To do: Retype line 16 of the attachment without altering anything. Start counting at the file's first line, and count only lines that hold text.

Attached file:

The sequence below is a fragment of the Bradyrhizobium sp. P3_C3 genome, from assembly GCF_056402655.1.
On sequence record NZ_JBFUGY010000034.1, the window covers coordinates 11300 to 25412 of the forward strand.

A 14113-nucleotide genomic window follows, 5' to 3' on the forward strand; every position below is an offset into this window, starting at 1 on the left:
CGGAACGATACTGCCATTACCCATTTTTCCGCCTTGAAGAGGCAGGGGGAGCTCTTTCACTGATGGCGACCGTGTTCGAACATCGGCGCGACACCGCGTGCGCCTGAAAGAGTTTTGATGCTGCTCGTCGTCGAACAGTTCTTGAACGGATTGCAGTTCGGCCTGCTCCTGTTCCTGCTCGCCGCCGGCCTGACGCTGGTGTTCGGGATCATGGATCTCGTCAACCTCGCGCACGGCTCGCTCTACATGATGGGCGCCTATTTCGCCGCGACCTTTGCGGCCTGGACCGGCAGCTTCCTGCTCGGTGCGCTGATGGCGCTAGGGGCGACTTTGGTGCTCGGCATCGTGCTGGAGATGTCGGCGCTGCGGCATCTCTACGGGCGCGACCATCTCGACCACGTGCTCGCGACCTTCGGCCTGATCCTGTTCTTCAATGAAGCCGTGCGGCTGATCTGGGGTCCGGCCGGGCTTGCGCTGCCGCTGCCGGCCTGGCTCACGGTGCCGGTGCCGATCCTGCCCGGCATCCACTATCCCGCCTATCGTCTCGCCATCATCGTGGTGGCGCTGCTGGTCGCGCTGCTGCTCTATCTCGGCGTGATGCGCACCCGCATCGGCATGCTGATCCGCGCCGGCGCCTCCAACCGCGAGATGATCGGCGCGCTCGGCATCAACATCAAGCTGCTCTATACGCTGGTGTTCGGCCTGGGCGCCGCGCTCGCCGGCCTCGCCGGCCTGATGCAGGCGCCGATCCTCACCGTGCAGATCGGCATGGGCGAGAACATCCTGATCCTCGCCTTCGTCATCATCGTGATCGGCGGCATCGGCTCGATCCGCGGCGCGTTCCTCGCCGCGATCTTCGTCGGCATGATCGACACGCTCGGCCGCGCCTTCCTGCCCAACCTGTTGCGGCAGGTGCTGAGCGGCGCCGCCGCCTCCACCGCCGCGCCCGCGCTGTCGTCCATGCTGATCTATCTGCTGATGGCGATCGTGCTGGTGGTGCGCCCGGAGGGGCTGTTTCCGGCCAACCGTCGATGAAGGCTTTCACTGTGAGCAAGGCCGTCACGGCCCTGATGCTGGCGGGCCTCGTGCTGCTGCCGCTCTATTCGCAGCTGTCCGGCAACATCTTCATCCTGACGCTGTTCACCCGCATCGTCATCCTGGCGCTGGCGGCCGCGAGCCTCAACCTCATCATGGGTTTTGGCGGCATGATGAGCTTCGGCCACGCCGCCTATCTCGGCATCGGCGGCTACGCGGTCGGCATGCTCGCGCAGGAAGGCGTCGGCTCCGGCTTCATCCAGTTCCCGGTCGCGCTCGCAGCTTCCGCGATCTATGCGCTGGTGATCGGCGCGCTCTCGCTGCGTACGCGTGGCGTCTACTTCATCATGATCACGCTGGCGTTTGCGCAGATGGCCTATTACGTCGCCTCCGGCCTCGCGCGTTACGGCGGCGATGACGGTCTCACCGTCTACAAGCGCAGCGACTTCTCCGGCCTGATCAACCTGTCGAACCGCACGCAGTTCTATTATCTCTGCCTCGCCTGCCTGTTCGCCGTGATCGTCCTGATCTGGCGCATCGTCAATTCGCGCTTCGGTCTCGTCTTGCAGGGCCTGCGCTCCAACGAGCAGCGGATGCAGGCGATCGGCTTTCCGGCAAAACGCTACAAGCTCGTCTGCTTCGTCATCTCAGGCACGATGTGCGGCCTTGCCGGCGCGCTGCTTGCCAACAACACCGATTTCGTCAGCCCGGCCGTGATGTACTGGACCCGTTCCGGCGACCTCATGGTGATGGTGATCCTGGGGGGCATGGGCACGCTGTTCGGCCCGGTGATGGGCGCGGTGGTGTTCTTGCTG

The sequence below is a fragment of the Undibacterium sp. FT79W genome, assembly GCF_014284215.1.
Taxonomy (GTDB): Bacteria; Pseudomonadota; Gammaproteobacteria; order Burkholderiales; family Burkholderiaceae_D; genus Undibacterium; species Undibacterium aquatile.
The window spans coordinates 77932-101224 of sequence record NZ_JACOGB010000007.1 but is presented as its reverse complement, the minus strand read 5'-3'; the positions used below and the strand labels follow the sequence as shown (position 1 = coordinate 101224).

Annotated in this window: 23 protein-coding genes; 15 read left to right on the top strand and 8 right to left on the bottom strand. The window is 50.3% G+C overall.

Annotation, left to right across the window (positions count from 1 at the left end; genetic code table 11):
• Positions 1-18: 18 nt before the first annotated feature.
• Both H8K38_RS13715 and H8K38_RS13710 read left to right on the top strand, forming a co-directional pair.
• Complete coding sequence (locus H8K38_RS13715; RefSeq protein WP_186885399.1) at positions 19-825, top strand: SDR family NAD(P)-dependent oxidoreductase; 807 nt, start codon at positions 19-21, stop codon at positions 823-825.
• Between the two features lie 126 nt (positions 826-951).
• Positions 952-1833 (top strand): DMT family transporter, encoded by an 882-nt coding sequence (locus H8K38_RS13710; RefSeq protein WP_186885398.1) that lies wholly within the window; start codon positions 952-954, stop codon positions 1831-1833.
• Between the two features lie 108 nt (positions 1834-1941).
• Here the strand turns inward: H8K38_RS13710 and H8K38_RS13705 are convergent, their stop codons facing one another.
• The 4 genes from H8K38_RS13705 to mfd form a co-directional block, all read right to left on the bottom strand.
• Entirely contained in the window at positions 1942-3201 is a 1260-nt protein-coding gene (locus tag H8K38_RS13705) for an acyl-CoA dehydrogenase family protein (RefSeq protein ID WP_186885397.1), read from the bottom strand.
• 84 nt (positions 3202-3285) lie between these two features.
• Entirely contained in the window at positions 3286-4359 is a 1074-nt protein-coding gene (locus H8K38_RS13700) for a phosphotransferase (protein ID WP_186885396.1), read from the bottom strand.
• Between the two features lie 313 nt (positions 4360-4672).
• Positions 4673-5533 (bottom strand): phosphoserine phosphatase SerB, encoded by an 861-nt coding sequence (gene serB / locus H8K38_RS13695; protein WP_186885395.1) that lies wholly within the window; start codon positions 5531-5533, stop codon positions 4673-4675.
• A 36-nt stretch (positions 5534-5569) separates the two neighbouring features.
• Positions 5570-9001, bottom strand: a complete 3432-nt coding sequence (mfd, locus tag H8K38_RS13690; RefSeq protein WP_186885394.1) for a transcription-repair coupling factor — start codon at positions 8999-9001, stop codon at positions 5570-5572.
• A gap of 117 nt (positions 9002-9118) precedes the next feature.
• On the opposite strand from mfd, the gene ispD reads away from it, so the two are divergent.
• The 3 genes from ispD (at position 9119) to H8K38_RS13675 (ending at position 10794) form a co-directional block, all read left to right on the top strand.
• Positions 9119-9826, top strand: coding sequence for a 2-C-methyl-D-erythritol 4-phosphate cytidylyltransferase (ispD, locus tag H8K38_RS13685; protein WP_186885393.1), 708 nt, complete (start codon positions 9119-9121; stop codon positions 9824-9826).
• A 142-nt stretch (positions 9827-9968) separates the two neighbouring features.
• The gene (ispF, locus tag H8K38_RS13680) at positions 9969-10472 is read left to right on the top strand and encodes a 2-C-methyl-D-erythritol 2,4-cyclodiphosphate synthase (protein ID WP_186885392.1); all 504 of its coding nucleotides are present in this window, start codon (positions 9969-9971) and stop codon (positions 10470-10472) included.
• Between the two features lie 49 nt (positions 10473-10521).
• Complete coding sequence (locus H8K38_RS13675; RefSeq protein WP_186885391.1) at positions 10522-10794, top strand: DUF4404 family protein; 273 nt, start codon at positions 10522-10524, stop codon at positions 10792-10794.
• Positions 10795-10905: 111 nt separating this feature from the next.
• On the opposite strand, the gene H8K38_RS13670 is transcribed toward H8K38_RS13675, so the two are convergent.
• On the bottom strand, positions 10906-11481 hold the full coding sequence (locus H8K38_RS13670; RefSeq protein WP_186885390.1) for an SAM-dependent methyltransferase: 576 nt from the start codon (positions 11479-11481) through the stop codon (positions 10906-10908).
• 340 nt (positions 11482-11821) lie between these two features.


• Here the strand turns inward: H8K38_RS13710 and H8K38_RS13705 are convergent, their stop codons facing one another.